The August poll is better, but again, it still has issues. Raimondo’s increase is still within the MoE from the May poll. While we can definitely argue momentum from the February poll, that’s not how the story was reported. It was momentum from the May poll. The poll did correctly display an increase in Pell support and a decrease in Taveras support. But the most interesting part of the poll wasn’t reported anywhere: Pell’s massive leap forward in support from Democratic-leaning unaffiliated voters.

“But wait,” you might be asking yourself, “wasn’t the conventional wisdom that turnout among independents would benefit Raimondo and that Pell represented the most Democrat-y of the Democrats?” Yes, and that’s in fact how Fleming reported it in February:

Fleming said the numbers show why the Raimondo campaign will want to attract more independents to vote in the Democratic primary, whereas “if I’m the Taveras campaign I want to see Democrats out voting in the primary instead of independents.”

But it wasn’t worth reevaluating that narrative, because it was already in place, and still mostly held up, even though Taveras had lost a lot of support among Democrats, Pell was up among both Democrats and Democratic-leaning unaffiliated voters, and Raimondo was up among Democrats and within the MoE for the unaffiliateds.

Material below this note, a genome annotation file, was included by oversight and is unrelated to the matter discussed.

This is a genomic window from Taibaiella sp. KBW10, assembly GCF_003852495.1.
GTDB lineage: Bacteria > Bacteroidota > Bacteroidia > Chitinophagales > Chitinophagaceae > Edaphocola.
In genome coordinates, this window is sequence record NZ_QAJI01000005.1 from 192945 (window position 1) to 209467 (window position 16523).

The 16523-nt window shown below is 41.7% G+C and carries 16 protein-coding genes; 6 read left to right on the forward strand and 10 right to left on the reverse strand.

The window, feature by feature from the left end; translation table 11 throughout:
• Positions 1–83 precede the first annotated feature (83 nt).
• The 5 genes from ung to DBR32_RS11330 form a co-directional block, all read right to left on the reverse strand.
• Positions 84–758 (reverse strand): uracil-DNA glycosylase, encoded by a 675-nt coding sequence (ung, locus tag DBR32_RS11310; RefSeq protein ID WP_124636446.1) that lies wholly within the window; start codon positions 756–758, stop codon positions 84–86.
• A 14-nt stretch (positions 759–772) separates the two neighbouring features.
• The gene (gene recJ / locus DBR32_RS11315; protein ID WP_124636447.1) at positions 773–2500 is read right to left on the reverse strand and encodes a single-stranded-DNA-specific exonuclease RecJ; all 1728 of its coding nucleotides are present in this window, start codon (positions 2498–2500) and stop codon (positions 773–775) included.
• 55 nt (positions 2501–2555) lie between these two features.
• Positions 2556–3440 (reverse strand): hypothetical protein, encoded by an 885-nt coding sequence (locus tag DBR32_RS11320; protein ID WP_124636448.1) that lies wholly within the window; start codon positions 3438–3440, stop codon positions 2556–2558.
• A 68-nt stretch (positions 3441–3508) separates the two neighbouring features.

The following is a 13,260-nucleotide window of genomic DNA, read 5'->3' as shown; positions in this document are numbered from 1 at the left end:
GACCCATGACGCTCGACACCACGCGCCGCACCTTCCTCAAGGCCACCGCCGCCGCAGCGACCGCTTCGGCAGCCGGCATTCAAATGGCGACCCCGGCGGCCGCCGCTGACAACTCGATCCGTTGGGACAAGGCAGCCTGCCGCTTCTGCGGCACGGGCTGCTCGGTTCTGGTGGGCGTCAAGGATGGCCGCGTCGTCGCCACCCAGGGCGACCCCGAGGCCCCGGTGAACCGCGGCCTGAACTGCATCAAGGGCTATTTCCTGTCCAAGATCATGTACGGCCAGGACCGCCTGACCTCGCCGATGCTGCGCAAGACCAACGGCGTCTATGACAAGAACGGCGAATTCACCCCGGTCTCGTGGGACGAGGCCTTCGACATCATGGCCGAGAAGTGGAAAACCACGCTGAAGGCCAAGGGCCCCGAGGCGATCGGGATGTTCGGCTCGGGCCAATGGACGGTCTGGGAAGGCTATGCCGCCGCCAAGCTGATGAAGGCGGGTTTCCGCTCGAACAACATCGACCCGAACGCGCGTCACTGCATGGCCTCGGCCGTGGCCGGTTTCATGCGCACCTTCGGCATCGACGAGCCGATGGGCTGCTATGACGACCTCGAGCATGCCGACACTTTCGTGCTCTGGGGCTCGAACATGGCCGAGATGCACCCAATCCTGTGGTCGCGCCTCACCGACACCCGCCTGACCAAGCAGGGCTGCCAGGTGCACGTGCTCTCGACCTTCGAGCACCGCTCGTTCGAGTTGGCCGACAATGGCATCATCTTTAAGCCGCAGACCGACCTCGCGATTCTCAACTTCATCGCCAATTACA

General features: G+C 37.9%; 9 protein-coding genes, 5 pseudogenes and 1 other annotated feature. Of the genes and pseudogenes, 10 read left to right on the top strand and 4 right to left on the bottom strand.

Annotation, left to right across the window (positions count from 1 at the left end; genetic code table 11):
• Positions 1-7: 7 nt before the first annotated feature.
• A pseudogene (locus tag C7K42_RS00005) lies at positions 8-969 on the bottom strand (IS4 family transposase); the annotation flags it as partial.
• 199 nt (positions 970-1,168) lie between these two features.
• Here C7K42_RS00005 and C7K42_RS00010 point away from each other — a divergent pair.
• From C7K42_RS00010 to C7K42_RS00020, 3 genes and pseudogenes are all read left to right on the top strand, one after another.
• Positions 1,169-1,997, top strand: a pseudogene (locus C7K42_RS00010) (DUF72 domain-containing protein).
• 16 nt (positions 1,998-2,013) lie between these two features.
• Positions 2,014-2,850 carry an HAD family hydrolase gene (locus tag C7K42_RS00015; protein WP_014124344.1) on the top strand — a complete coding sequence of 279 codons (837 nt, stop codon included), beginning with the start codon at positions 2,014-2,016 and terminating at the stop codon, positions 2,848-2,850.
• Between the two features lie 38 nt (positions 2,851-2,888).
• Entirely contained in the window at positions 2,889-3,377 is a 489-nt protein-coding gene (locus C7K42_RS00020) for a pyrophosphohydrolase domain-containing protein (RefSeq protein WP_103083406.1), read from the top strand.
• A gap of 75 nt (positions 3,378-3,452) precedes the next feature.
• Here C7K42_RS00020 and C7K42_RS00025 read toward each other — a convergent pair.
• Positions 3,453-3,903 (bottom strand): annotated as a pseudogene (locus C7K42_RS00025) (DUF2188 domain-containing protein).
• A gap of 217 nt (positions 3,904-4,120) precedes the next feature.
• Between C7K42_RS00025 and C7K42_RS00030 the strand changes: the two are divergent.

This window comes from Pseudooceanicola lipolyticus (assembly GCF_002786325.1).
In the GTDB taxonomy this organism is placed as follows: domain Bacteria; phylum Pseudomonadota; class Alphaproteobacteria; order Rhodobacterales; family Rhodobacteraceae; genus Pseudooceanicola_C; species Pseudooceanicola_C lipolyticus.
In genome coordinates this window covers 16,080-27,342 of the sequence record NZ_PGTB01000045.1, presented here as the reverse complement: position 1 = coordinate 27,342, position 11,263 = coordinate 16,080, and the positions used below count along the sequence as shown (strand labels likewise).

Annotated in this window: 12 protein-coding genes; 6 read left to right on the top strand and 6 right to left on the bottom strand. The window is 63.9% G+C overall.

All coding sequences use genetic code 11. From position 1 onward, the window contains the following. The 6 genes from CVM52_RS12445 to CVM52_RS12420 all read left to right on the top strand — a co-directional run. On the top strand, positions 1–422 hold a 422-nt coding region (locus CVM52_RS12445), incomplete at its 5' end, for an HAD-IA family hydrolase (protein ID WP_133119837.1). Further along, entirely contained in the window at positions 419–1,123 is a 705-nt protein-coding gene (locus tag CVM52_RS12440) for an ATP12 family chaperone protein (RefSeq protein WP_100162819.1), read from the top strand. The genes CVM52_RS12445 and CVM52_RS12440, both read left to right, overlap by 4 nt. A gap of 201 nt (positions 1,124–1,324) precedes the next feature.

And yes, the May and August poll did show momentum for Magaziner.

So back to the rest of Nesi’s argument. Yes, campaigns worked to change the facts on the ground that the polls reflected. But campaigns were also doing what they were supposed to do: realize that polls are not always an accurate snapshot of any given time and work to make sure they’ll win.

And this gets me to the point I inartfully made in my last post. I think polling like this is a terrible way to evaluate the state of the campaign. The problem is that journalists, many of them being brought up to be objective observers, have very little experience on how to evaluate how an effective campaign works. Being able to evaluate the quality of the voter contacts a campaign is making, the caliber of its staff, and the ability of its get-out-the-vote operation are all far more helpful for painting a picture of the campaign in its moment than the polls are. But again, journalists don’t necessarily have the reference points to be good evaluators of campaign infrastructure.

Just take a look at the campaign managers for the five big names in the gubernatorial primaries. Raimondo had Eric Hyers, who has lots of experiencing managing winning campaigns in Providence, and now appears to have an ability to pull off unexpectedly large margins of victory. Pell was well-off but not as well-equipped with Devin Driscoll, who among other things led Obama for America’s Rhode Island chapter and worked with Rhode Islanders United for Marriage. Taveras had Danny Kedem, an outsider who was previously best known for abandoning Anthony Weiner’s mayoral campaign even as he was its manager. That should tell you a lot.